The focus of this blog is on contemporary wall art, though it’s good to understand the related styles and past movements. Art styles and movements appear to be entwined, for example, realism was an artistic movement that began in the 1850’s, but is also a style of painting that attempts to represent subject matter truthfully, like a portrait.
To try and make things easier, it helps to understand the main art styles that exist. Knowing these styles is enough to help define a piece, but of what movement does the piece relate? This is not easy, if a cartoon strip is created with spray paint, is its origins in Graffiti, Street Art or Pop Art. Therefore I tend to break art down into two types, the type I like and the type I don’t like.
Here is a list of some of the core Art styles and the key movements which have adopted them, in the hope that they might help.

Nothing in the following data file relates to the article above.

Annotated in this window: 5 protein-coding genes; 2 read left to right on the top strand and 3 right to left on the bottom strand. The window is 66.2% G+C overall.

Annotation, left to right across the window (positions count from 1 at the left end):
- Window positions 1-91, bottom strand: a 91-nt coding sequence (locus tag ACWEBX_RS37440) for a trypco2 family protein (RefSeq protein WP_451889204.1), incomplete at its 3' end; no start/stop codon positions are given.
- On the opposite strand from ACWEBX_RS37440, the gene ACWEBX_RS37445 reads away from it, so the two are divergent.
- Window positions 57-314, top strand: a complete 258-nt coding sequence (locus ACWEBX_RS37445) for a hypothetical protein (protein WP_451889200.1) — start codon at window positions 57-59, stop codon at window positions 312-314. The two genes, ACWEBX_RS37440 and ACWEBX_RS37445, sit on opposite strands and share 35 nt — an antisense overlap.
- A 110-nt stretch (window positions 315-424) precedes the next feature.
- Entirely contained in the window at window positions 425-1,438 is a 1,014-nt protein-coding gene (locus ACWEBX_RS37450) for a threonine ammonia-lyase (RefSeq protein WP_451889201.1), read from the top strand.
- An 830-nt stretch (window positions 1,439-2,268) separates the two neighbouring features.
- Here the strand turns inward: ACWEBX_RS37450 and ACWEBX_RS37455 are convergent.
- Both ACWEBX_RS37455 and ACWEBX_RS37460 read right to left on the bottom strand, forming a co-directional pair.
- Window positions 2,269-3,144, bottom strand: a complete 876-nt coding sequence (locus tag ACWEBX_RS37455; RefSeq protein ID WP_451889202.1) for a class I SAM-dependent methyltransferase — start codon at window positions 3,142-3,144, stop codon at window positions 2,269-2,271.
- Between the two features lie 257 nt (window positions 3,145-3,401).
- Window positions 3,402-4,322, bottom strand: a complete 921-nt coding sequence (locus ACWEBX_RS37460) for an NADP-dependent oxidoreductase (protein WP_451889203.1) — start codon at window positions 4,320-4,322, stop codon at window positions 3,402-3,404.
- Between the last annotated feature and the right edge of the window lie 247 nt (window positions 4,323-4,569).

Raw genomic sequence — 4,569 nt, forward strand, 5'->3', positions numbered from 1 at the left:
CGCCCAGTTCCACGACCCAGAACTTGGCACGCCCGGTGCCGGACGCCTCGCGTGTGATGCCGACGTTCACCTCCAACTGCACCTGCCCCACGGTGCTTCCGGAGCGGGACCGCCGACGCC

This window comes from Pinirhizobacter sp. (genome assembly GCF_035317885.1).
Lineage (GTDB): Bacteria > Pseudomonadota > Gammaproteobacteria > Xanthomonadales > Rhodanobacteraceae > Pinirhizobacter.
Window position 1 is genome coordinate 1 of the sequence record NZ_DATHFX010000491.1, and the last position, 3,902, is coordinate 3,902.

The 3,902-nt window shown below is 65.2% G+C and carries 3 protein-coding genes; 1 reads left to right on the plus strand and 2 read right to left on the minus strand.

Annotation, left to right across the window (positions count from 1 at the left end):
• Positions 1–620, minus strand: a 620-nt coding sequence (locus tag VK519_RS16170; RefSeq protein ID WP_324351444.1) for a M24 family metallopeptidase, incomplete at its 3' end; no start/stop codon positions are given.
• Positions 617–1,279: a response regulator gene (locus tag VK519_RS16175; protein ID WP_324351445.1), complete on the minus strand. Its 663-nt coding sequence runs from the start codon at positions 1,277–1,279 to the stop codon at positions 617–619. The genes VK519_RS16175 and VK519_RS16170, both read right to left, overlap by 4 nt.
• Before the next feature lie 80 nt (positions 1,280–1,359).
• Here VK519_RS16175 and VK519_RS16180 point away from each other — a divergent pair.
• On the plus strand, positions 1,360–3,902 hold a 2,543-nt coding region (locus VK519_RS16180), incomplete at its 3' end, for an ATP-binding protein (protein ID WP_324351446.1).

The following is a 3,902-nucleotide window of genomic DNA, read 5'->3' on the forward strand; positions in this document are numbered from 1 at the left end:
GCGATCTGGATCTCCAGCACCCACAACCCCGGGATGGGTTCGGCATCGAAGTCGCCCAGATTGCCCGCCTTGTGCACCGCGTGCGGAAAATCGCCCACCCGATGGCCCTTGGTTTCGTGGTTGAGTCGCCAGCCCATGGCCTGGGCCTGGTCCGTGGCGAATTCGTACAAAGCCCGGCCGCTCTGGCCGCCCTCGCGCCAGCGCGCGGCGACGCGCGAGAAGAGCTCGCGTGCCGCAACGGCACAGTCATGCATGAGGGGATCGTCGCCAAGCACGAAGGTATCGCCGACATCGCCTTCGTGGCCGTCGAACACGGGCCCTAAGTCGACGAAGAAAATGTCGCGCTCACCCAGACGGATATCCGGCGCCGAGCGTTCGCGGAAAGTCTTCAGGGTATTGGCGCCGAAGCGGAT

Realism is where the subject of the painting looks very much like it appears in real life, like a portrait. When you look at the painting from a distance everything looks real, but up close you can see the use of paint strokes.
Impressionism is about painting captured moments of everyday life. The characteristics of it are the use of light and movement, open composition, intense colors, visible brush stroke and the overall visual effects rather than focusing on small accurate details.
Expressionism is characterised by the artist not feeling compelled to use realistic colours or perspective to recreate the illusion of reality. The artist instead uses colours to fit the emotion felt by them or to create emotional impact.
Abstractism or abstract art doesn’t try to look like anything from the real world, it is an art style that is intentionally non-representational. The subject or point of the painting is the colors used, the textures in the artwork and the materials used to create it.
There are hundreds of art movements, so I’ve tried to highlight some of the key periods in time below: